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When writer and artist Mike Mignola sets out to create a new story, there are a few things you can expect an overall foreboding landscape, high concept and blood. In <a class="zem_slink" title="Baltimore" href="http://maps.google.com/maps?ll=39.2833333333,-76.6166666667&spn=0.1,0.1&amp

;q=39.2833333333,-76.6166666667 (Baltimore)&t=h” target=”_blank” rel=”geolocation”>Baltimore, what he and his writing partner Christopher Golden has done is given you all those things and vampires, but before you say to yourself “fuck! Another one?”… you must give the writer of Hellboy a second with this seemingly over saturated genre, cause what he comes up with is an impressive and eerie storyline, that after the first read, had me intrigued.

The story follows Lord Baltimore, a slayer of vampires, as he travels to a vampire ridden Budapest to hunt down and destroy Vampire Haigus. It’s during his quest that he receives word from his associate Simon Hodge, that there’s someone also trying to kill him, a priest/judge from the new inquisition.

The set up, although they don’t out right mention it, leads me to believe that Baltimore may have been apart of this new inquisition himself, but has since gone his own way, thus the reason he’s being hunted down. The story takes the vampire epidemic from a plague stand point, but introduces vile and super sinister forces at work, who are profiting from the outbreak. Case and point, the Helen Keller looking Lucreza Fucinelli whose latest invention super incinerates dead bodies for fuel, which we learn earlier doesn’t only include the diseased dead, but the diseased living as well. Who and why she’s doing this may have something to do with the eerie seance that Baltimore discovered upon the train containing the deadly furnace.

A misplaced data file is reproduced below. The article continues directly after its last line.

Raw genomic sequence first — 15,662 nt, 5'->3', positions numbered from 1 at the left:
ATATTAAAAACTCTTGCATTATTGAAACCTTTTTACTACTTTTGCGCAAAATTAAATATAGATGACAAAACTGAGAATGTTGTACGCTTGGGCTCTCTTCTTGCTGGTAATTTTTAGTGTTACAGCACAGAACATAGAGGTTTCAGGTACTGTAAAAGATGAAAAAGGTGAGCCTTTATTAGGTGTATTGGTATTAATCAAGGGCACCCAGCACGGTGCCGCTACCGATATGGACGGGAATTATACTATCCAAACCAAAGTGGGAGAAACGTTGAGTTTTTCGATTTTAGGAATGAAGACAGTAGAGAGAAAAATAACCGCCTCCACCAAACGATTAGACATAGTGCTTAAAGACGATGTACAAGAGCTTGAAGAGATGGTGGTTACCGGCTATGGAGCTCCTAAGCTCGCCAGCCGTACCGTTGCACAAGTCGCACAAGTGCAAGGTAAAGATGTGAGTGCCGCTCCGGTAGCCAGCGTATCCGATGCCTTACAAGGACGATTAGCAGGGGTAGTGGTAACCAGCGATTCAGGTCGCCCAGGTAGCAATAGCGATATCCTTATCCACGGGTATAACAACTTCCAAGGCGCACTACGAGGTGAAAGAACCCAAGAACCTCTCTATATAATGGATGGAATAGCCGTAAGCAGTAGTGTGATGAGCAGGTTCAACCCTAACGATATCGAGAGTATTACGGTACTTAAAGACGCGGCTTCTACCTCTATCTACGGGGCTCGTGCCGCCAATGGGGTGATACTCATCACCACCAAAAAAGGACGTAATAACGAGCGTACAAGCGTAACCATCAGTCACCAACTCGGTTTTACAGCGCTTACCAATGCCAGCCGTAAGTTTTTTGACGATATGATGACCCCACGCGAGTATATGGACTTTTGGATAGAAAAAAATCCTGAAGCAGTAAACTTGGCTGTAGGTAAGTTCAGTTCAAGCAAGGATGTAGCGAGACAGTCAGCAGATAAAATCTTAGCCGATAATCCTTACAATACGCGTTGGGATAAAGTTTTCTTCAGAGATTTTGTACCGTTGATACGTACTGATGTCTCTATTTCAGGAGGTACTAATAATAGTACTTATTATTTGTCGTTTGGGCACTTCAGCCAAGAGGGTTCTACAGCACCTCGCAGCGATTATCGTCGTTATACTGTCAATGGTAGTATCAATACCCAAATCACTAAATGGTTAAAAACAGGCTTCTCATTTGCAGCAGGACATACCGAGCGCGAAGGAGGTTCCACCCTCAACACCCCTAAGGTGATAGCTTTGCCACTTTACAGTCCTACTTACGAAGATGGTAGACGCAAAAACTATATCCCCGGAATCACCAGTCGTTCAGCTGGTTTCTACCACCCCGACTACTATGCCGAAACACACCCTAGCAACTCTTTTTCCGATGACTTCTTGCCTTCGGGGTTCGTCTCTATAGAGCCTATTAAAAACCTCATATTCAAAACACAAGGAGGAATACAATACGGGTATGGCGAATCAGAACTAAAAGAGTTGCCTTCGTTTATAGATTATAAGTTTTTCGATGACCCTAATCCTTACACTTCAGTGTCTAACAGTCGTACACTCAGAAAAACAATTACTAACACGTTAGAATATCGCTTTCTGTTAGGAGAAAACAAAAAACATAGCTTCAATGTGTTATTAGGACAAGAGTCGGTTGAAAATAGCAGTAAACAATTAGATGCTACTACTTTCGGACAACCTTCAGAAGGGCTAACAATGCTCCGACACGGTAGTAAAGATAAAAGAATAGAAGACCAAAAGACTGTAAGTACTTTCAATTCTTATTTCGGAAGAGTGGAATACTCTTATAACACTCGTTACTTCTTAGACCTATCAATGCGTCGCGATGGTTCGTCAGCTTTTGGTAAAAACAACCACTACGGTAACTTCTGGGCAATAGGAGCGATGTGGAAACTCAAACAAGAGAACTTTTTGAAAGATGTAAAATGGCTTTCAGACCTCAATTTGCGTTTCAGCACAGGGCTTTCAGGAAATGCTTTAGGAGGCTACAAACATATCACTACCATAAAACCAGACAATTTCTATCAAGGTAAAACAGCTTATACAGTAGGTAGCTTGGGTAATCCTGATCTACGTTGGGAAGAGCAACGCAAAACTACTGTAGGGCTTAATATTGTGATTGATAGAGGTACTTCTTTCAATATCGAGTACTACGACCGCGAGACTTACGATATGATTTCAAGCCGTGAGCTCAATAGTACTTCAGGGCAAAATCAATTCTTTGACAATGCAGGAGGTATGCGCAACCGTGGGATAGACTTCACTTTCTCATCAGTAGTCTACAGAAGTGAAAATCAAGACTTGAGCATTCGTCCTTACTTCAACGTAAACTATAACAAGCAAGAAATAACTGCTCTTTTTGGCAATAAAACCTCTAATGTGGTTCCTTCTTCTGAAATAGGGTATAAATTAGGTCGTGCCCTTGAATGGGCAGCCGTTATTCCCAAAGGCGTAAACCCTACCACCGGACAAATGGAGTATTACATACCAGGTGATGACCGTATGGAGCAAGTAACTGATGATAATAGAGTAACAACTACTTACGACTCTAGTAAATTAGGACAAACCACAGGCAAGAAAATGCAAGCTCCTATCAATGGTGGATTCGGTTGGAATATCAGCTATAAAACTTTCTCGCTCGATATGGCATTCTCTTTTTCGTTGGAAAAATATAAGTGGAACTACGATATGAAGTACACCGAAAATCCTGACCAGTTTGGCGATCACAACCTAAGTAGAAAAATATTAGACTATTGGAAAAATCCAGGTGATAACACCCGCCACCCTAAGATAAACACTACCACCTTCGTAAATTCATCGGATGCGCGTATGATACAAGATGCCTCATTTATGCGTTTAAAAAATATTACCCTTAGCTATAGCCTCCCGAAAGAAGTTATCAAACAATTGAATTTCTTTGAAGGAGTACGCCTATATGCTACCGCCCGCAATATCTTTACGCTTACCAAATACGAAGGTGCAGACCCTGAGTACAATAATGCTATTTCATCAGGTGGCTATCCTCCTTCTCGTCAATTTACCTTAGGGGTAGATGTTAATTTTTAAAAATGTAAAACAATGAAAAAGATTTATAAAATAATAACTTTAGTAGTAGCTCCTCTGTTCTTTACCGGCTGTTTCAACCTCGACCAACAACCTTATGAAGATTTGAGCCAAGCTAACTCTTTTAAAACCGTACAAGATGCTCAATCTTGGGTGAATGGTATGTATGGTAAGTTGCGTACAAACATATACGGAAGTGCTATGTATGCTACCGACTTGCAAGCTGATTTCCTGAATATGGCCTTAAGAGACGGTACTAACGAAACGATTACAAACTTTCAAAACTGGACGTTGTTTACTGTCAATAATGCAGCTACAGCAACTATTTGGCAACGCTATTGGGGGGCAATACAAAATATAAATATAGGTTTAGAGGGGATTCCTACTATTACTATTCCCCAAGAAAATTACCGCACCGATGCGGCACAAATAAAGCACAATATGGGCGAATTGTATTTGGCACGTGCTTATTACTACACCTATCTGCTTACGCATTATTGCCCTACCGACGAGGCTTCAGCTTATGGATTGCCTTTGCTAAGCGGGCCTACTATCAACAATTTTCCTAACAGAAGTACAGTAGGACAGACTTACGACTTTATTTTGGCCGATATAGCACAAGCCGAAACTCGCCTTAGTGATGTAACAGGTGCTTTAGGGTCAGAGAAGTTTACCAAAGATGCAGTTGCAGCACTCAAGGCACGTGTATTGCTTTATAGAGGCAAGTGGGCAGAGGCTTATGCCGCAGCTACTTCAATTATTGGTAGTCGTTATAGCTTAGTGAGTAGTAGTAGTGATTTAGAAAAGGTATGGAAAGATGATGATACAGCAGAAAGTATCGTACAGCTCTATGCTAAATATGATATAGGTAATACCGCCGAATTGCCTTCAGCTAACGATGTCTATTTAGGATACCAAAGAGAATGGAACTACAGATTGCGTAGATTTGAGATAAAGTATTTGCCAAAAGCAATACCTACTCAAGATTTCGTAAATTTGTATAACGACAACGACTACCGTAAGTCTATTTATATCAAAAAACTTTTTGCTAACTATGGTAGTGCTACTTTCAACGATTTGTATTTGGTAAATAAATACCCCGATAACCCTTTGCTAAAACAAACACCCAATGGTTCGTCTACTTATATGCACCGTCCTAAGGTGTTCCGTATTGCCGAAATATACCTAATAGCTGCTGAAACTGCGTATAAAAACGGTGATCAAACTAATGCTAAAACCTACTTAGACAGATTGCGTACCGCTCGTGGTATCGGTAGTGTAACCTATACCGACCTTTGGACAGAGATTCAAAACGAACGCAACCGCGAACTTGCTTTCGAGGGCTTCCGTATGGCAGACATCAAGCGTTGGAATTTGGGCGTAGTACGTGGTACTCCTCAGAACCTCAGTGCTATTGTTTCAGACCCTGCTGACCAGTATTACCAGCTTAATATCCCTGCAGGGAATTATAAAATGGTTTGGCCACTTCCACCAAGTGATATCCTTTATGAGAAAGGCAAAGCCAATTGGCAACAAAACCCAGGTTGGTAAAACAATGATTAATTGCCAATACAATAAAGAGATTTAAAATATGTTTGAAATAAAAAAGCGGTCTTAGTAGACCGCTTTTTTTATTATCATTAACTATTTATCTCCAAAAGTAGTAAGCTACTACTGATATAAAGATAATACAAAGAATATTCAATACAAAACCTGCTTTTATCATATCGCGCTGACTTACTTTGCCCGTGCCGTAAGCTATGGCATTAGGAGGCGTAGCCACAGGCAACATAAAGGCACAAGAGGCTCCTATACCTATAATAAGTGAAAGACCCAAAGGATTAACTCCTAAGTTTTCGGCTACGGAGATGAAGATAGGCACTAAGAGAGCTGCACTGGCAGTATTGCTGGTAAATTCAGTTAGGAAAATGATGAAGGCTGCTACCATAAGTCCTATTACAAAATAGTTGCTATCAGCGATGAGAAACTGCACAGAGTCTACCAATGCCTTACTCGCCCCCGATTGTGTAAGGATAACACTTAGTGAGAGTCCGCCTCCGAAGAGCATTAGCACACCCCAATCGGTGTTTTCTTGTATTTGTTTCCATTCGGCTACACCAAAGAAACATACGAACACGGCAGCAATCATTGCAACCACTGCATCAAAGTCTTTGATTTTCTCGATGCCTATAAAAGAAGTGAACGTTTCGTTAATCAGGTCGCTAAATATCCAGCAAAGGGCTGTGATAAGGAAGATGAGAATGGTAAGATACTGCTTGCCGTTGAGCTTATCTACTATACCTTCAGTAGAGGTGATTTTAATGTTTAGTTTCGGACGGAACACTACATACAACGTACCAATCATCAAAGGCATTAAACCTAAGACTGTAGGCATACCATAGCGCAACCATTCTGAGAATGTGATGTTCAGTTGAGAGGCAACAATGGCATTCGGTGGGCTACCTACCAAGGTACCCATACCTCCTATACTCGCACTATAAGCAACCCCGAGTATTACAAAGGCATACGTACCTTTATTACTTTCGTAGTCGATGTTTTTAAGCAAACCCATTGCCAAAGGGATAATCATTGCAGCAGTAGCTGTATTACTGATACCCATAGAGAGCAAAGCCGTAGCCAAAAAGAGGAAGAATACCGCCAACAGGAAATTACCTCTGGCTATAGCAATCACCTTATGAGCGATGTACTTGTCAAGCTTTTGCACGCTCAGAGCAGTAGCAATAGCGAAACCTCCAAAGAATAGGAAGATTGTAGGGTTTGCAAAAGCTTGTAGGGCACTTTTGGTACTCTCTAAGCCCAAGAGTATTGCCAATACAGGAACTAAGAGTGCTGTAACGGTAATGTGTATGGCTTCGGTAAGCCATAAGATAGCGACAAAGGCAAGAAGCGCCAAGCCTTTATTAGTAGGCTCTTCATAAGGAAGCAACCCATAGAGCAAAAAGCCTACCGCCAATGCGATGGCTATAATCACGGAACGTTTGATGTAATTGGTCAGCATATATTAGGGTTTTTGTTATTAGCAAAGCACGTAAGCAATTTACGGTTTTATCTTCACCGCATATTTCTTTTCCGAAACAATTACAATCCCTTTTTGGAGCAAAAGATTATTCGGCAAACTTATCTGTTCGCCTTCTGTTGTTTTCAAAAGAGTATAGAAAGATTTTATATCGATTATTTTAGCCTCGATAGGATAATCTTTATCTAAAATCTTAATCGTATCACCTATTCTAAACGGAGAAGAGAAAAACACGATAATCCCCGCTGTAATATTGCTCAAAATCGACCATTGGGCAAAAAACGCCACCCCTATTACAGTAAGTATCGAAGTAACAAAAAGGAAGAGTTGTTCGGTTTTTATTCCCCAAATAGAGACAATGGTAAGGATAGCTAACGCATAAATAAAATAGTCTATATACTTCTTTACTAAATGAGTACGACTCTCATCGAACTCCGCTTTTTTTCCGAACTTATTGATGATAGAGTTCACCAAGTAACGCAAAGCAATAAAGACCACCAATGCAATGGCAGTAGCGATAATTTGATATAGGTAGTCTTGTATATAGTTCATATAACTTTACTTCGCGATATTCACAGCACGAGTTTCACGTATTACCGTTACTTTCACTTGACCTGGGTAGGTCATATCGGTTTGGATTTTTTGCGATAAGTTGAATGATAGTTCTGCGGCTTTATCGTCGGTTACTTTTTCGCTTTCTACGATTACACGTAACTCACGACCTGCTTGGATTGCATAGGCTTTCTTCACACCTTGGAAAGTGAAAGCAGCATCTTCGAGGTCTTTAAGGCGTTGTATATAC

It all builds very well and as always, tastefully takes from other neo-gothic writers like Mary Shelly and H.P. Lovecraft, but it’s still all Mike and Stephen. Caring enough to take bits from our past and intelligently twisting them to your liking has always been a particular interest of mine.

I love comic books that are so well written you suspect that it’s been adapted from another novel, Baltimore does that with a clever arch and so far, very likable characters. This one is highly recommended.

 

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